Should KCLSU pursue political objectives?

Are our student officers overstepping or well within their mandate when they actively pursue political objectives?

 

For – Theo Williams.

Anyone who thinks student unions should not pursue political objectives requires a history lesson. Student unionism has been a part of British university life since the late 19th century and, using a vocabulary borrowed from the highly political trade union movement, has always been ideological in its outlook.

The goal of any union is to protect the interests of its current and future members. Much of the time this means merely providing social spaces and recreational centres in order to improve students’ quality of life, much like an admittedly declining trade union culture has provided subsidised bars and childcare. However, occasionally this does become politically charged. Just as trade unions have campaigned for 8-hour days, holiday pay and weekends, KCLSU has backed demonstrations against cuts to higher education in the last three academic years.

The comparison here is not merely rhetorical – in each case unions fought for the economic wellbeing of their members in the face of capitalist imperatives. The very reason we organise as a union is that we can achieve more collectively than we can individually.

Student unions have also had an impact in the wider political realm. When Barclays Bank withdrew its investment from Apartheid South Africa, it cited the NUS boycott as a contributing factor.

To those who argue that student unions should scrap all this political nonsense and just focus on improving the ‘student experience’, I offer two examples from the last few months at King’s: the extension of library opening times and the U-turn on the merger of the Biomedical Sciences and Medical Schools. Both of these were prompted by student campaigns which frequently referenced the tuition fee hike, low student satisfaction and astronomical salaries of KCL’s senior staff. In these instances it is impossible to untangle the political from the ‘apolitical’ improvement of student services.

Experience tells me how the opposing argument will go. Student unions will perhaps be accused of being run by the self-serving left-wing mafia. It will probably be peppered with criticisms of ULU’s various scandals over the last year, some of which I’ll agree with. Guess what? I want more engagement too! However, the way to achieve this isn’t to shut the whole thing down altogether, which is a more undemocratic measure than the corruption it claims to oppose. The best student politics isn’t led by sabbatical officers, but packed AGMs. We need more student politics and more political students.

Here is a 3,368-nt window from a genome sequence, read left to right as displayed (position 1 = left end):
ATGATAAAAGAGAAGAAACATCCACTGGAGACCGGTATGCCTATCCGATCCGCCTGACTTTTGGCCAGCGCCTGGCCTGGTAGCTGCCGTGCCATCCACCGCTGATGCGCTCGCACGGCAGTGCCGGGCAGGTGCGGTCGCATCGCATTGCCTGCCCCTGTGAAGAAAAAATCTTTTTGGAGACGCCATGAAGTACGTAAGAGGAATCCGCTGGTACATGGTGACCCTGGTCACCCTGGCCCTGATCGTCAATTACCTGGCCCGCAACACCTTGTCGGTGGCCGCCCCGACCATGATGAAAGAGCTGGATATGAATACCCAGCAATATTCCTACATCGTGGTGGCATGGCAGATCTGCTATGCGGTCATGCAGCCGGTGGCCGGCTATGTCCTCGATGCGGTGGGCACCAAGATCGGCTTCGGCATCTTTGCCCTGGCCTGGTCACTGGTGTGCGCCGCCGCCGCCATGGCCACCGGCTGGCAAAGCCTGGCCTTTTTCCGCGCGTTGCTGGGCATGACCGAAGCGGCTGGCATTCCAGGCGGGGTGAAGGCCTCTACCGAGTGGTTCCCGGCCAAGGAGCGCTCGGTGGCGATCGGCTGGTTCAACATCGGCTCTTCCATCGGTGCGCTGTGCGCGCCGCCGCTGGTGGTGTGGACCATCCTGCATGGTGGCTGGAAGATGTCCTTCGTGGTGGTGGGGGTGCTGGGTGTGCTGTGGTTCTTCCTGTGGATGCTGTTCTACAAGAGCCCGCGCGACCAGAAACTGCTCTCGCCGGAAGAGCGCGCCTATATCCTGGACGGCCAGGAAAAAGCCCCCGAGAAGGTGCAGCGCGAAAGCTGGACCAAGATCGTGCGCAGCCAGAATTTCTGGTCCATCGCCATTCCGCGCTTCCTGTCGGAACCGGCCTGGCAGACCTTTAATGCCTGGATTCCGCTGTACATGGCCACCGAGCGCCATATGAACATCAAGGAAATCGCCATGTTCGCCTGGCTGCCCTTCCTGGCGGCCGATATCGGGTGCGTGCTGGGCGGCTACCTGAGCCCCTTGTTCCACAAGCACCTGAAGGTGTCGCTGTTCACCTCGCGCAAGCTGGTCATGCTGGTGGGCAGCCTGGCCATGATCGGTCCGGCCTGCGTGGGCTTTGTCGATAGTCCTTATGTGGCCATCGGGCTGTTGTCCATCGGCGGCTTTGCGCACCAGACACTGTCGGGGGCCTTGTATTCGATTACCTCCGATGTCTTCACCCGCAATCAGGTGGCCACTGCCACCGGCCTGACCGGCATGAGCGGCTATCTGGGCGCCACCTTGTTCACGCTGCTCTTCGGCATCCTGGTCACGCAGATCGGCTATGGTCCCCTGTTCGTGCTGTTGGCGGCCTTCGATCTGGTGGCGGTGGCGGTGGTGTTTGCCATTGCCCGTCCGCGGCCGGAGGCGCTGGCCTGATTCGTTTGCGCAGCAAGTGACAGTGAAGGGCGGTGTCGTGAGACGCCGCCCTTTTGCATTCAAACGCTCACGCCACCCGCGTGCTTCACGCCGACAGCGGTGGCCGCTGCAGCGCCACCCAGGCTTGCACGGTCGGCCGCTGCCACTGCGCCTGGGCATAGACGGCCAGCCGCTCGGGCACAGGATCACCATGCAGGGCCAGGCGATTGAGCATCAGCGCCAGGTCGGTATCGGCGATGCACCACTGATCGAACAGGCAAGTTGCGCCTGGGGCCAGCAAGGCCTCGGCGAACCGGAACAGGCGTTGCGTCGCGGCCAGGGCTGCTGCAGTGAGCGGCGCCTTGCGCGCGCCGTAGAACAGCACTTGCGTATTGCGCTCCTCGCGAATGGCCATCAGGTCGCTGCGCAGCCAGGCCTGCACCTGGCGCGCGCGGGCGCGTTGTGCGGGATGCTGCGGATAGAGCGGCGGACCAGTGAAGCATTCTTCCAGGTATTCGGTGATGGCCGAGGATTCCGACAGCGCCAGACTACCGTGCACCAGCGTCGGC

Against – Henrique Laitenberger.

Few students are met with greater disdain by their peers, than student politicians. This might come as a surprise – after all, what could be deplorable about actively engaging oneself in the student community?

Student politicos however are all too often perceived as little more than self-important, self-seeking and occasionally megalomaniac Trotsky/Blair/Thatcher-wannabes who seem to subliminally believe that the greatest difference between the post of SU President and that of the US President were the transposed letters in the job titles. Such stereotypes are hardly surprising if student politics is non-ironically described as a “meaningful way of changing the world”, as Michael Chessum, President of the University of London Union (ULU), described it. Though should student politics really be considered a stepping stone to the world of “real” politics? Should student unions serve as a platform for implementing far-reaching partisan agendas?

The first issue with this approach is its lack of practical effect: a boycott of Israeli products by KCLSU will not prevent further settlements on the West Bank for instance and is almost certain to be ignored by the press, the general public and particularly responsible policy-makers. But even more alarming is the (ab)use of student unions by sabbatical officers who prioritise personal ideological goals over student welfare. The latter is their sole purpose however: according to the 1994 Education Act, student unions represent the ‘generality of students at an establishment … in … matters relating to the government of the establishment.’ While political beliefs obviously influence stances on university government – e.g. tuition fees – student unions should not therefore pursue wider political goals unrelated to university life.

In fact, sabbatical officers have no mandate to speak on matters of general politics on behalf of the students they preside over and ought to be wary of doing so. Yet they rarely are. When ULU vice-president Daniel Cooper refused to lay down a Remembrance Day wreath on the union’s (and thus students’) behalf, he was faced with a petition of 1,700 students demanding his resignation – more people than had participated in the elections which saw him become vice-president.

Instead of performing such presumptuous political acts therefore, student unions should focus on providing practically orientated support to students on campus-specific issues. KCLSU has generally stuck to this principle in the past: prioritising longer library opening hours over fracking protests for instance. It should remain that way.

 

Where do you stand on the debate? Pose your argument in the comment section below!

2 Comments

  1. Guest

    19 September, 2013 at 10:10 pm

    It’s ironic that Henrique is accusing SU presidents of “megalomania” when he seems convinced that he’s about to win a Pulitzer Prize for a piece of student journalism.

  2. Guest

    19 September, 2013 at 10:11 pm

    It’s quite ironic that Henrique is accusing SU presidents of “megalomania” when he seems convinced that he’s about to win a Pulitzer Prize for a piece of student journalism.

You must be logged in to post a comment Login

Leave a Reply